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One on One: Jen Holleran

Jen Holleran, Photo by Briget Ganske

For most, Facebook is a fun diversion, a way to reconnect and keep up with old friends. But, for Jen Holleran, Ed.M.’95, the social network is a means to a much more serious enterprise. Last fall she was tapped by Facebook founder Mark Zuckerberg, who studied at Harvard as an undergraduate, to head Startup: Education, a nonprofit established to aid the public schools of Newark, N.J., a system in dire need of reform.

With a background that includes teaching in independent schools, management consulting, and urban school reform, Holleran — who also spent four years as executive director of Bay Area for New Leaders, a division of New Leaders for New Schools — jumped at the challenge. As acting director of the foundation, she is in charge of allocating Zuckerberg’s $100 million grant and is working closely with Newark Mayor Cory Booker, who, as a condition of the gift, has been tasked with raising a matching sum to further benefit the schools.

“I feel incredibly lucky to have this opportunity to make a difference for so many students,” she says. “I think Newark and New Jersey have the leadership and the resources, and this is the moment to do great things. I feel lucky to be part of that.”

What are the goals of Startup: Education? Startup: Education is interested in trying new, bold things instead of tinkering with what has been. [We want to] start new school models, give principals more autonomy to run their schools, have the central office be more responsive to schools instead of vice versa, and — perhaps most of all — find ways to recognize teachers and school leaders who are moving student achievement.

This is one of Mark’s real drivers to get involved in education, to improve schools for all kids.

What sparked this drive? His girlfriend was a teacher for a while, and he was surprised by how much less attention their peers gave her than they gave him and his technology startup. Well, he was in Silicon Valley, and he was starting Facebook. … But it made a big impression on him in any case.

He thinks if we are going to get the great people we need to run our schools and give a high-quality education to all kids, we need to shift the perception and the rewards teachers get.

What’s first? Our first goal as a foundation is to dramatically improve the schools in Newark, so every student there gets a great education. That, in and of itself, is an enormous and critical challenge to meet. If we can do that, we will have at least part of a model to replicate. We’ll need to be very careful to evaluate what worked and what didn’t in the process, and then we could try to impact urban education reform elsewhere. There are many people working together to create a model that works for kids — all kids, not just some kids — [and] to scale models that work to whole cities and the nation.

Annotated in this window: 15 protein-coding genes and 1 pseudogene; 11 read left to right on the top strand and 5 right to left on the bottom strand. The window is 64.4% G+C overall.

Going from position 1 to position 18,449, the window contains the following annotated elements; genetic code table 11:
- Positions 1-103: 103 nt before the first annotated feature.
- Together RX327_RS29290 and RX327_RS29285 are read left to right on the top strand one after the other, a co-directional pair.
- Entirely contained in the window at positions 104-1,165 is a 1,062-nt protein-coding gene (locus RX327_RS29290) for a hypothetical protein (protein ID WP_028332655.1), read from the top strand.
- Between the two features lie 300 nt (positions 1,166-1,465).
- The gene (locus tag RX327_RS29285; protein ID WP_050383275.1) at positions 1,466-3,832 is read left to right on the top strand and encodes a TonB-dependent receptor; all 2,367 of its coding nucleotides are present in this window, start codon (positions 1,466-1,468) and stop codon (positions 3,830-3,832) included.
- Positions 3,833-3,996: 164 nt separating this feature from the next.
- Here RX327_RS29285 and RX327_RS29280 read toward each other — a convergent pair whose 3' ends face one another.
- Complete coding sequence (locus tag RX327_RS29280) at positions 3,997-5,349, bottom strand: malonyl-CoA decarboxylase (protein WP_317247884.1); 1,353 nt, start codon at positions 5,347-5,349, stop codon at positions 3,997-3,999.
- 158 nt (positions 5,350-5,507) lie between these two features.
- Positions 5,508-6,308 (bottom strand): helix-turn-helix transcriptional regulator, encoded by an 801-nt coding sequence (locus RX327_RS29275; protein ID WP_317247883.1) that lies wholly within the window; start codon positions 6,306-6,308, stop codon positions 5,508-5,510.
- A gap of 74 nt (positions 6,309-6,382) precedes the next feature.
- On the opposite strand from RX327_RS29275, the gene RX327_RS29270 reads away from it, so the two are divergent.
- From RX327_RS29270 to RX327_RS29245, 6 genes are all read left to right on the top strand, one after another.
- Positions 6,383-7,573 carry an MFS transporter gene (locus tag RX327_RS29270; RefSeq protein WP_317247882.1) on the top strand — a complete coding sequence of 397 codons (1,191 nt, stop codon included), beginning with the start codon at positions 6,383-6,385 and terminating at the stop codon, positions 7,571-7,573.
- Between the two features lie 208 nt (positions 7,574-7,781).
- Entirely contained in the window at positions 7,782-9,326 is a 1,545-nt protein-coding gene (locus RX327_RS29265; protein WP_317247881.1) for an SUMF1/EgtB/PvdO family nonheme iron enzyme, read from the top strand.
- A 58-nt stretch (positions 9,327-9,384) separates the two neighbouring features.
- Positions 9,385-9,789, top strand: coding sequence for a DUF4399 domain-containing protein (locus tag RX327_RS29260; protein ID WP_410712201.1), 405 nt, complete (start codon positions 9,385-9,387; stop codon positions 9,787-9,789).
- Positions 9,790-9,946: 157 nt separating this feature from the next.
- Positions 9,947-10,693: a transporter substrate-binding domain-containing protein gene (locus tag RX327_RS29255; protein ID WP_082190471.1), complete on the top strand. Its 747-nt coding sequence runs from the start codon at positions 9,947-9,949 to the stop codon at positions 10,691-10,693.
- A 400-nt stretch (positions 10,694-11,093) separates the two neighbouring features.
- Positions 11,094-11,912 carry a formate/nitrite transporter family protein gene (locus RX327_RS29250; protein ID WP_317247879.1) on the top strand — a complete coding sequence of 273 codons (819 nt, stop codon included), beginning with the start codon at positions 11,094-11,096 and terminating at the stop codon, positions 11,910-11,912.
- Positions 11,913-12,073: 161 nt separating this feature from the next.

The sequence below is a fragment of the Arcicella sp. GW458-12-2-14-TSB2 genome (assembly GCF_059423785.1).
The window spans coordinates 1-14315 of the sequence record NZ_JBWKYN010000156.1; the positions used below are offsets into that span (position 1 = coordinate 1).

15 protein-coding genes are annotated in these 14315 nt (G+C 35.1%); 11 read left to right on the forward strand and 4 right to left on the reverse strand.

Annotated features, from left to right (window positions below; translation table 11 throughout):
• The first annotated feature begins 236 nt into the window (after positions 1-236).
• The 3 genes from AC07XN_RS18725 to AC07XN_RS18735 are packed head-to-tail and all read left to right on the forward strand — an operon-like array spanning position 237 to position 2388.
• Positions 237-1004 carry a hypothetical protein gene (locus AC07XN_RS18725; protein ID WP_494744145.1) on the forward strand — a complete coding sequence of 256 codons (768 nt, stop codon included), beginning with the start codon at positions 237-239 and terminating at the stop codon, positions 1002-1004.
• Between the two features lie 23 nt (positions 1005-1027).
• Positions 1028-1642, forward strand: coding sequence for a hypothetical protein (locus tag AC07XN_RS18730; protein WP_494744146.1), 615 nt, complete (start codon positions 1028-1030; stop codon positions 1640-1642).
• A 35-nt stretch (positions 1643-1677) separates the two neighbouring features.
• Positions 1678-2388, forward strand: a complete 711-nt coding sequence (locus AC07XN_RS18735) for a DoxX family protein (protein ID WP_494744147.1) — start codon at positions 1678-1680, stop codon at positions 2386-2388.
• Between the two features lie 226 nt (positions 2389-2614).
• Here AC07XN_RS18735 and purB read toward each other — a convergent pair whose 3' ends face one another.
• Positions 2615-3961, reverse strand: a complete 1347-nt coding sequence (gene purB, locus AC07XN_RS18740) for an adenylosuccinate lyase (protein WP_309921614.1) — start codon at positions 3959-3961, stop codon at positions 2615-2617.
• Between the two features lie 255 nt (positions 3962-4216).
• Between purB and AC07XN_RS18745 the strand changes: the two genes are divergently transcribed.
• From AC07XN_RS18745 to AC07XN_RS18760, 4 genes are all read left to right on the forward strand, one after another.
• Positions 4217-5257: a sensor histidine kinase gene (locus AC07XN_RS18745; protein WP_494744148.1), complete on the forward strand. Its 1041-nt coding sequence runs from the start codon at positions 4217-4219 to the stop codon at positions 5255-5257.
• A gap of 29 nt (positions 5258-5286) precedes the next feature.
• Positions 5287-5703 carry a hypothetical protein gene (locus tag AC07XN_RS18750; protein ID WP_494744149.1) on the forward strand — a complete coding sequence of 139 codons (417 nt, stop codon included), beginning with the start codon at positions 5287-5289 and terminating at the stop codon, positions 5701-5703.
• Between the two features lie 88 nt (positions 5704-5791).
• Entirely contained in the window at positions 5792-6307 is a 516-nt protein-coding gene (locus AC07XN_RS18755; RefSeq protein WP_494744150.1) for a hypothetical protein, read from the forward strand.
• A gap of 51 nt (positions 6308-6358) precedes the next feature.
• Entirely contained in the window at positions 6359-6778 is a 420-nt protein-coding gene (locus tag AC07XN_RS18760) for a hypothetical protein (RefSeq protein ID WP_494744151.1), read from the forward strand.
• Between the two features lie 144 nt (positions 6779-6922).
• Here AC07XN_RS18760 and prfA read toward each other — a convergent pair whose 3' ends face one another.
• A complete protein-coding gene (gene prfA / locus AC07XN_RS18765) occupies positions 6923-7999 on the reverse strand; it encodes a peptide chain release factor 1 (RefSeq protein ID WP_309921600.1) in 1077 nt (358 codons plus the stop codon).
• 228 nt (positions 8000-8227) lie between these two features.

Why Newark? Mark really believes strongly in leadership. He was very impressed with Mayor Cory Booker and Governor Chris Christie and their commitment to transforming the schools in Newark. They have a strong bipartisan partnership in which they have put politics aside to focus on results for students. Mark wanted to back this bold approach that will provide every child in Newark with great schools. He was impressed they were committing themselves to this critical work, and he wanted to support them to help make the work a success for kids.

How involved is Zuckerberg in day-today operations? Mark is very interested in the Newark education reform work, but he is also busy building a company on the other side of the country. I communicate with him regularly, but don’t see him frequently.

And the Newark city government? Mayor Booker is coordinating and driving much of the work in Newark, and so we work relatively closely with him as he and the governor work with the community to develop a plan for reform. Chris Cerf, the commissioner of education, is also central to the work in Newark.

Has your time with New Leaders for New Schools helped your current work? New Leaders allowed me to work with extraordinary, dedicated people who would stop at nothing to turn schools into great places for the kids they served. It was inspirational, and it was an opportunity to learn more of what it takes to prepare and support the kinds of outstanding leaders our schools need to ensure every child receives a great education and achieves at high levels.

There has been some criticism of Zuckerberg’s gift. I have a pretty simple perspective on this: We have a crisis in this country because our schools are failing so many of our kids and limiting their potentials in a way that is devastating to the kids themselves, their families, and the country. It seems to me we need everyone to bring whatever resources they have to offer to step up and help fix the problem, which is what Mark Zuckerberg has chosen to do, and other wealthy people are doing as well. We need to solve this problem. Mark is setting an example — taking a risk to make a big difference — and I encourage others to follow with their talents, time, or money.

How do you feel about the media attention? We just try to keep focused on the work. Until we have significantly improved the schools in Newark, we haven’t accomplished anything.

What will make the foundation a success? Having many, many more kids get a great education — and doing whatever it takes to allow our schools and country to provide that education — is what will make Startup: Education a success. Anything we can do to support that innovation and opportunity is our aim.

If Hollywood ever makes The Social Network 2, who would play you, and would you cameo? I wouldn’t mind Sigourney Weaver. As for a cameo, I may be too camera shy for that!